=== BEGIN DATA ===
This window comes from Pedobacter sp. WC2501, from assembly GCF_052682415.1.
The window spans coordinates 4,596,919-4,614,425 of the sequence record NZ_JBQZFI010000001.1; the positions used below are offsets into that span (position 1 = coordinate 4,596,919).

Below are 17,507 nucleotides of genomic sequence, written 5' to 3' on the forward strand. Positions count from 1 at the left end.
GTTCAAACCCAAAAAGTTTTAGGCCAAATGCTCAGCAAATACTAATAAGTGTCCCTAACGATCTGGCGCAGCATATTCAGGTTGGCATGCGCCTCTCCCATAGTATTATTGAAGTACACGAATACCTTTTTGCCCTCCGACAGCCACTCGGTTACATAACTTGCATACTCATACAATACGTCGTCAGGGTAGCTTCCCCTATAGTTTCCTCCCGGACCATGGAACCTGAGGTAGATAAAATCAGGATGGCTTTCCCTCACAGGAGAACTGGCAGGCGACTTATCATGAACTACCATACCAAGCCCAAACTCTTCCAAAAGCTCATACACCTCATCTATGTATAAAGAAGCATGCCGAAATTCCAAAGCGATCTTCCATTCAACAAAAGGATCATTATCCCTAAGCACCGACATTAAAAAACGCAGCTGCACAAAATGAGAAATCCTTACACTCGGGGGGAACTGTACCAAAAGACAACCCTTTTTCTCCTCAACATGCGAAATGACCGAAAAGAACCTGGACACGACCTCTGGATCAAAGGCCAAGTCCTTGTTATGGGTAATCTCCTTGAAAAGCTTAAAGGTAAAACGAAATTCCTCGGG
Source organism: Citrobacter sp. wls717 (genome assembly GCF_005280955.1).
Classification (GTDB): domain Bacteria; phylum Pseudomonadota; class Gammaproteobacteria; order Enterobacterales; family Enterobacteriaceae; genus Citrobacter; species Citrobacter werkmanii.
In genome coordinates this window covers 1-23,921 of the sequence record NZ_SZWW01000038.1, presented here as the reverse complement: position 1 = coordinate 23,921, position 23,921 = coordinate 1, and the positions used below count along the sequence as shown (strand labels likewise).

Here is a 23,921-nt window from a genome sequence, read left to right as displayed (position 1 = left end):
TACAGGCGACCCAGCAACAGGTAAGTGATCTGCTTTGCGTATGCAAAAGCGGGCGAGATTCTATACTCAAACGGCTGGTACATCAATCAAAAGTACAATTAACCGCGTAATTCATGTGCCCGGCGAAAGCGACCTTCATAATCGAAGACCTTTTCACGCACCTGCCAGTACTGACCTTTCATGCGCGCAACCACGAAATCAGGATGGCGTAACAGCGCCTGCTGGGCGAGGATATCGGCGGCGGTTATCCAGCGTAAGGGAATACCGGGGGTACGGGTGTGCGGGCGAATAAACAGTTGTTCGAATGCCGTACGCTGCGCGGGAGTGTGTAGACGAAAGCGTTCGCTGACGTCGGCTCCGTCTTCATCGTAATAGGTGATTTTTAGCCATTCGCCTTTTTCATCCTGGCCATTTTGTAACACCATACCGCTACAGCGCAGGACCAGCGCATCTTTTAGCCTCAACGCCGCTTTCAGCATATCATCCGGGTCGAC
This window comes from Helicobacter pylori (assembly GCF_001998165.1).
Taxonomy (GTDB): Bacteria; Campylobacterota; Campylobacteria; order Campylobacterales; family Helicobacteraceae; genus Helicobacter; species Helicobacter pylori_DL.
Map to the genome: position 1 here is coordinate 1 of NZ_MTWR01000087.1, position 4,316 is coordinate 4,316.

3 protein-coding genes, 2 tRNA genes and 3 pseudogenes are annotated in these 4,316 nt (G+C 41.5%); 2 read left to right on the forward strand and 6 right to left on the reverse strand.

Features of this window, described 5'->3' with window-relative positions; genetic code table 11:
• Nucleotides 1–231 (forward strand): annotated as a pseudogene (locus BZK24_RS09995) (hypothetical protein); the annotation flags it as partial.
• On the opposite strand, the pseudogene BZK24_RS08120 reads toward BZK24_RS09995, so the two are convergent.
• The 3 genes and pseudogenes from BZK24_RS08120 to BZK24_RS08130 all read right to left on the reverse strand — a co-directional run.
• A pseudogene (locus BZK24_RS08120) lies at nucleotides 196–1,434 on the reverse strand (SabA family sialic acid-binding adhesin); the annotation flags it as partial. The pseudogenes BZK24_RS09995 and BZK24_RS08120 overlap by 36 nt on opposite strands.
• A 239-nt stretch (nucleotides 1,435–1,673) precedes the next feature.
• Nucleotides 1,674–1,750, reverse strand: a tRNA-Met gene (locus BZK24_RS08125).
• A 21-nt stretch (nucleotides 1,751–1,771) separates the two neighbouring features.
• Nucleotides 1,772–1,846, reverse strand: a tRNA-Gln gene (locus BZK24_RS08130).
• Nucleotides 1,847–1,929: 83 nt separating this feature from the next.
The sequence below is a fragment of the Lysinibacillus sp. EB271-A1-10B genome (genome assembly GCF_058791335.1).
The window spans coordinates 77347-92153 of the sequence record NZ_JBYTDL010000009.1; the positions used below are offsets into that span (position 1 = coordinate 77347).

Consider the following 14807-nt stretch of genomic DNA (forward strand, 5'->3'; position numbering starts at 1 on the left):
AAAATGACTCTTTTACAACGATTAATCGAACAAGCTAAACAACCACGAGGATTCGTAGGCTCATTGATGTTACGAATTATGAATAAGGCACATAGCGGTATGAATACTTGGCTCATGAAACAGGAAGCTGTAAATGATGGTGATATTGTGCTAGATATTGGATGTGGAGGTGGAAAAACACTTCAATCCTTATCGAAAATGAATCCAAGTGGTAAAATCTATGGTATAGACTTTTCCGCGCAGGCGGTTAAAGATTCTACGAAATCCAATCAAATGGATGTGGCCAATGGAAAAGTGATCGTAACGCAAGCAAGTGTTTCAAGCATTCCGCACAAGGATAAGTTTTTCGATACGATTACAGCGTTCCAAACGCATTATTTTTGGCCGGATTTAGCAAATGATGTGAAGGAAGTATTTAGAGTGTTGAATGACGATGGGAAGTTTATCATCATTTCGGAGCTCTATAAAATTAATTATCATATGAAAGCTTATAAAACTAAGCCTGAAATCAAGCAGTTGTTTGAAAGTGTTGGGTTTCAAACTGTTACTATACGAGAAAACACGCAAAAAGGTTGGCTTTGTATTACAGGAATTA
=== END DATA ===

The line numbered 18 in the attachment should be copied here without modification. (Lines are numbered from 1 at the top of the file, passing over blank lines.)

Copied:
• A pseudogene (locus BZK24_RS08120) lies at nucleotides 196–1,434 on the reverse strand (SabA family sialic acid-binding adhesin); the annotation flags it as partial. The pseudogenes BZK24_RS09995 and BZK24_RS08120 overlap by 36 nt on opposite strands.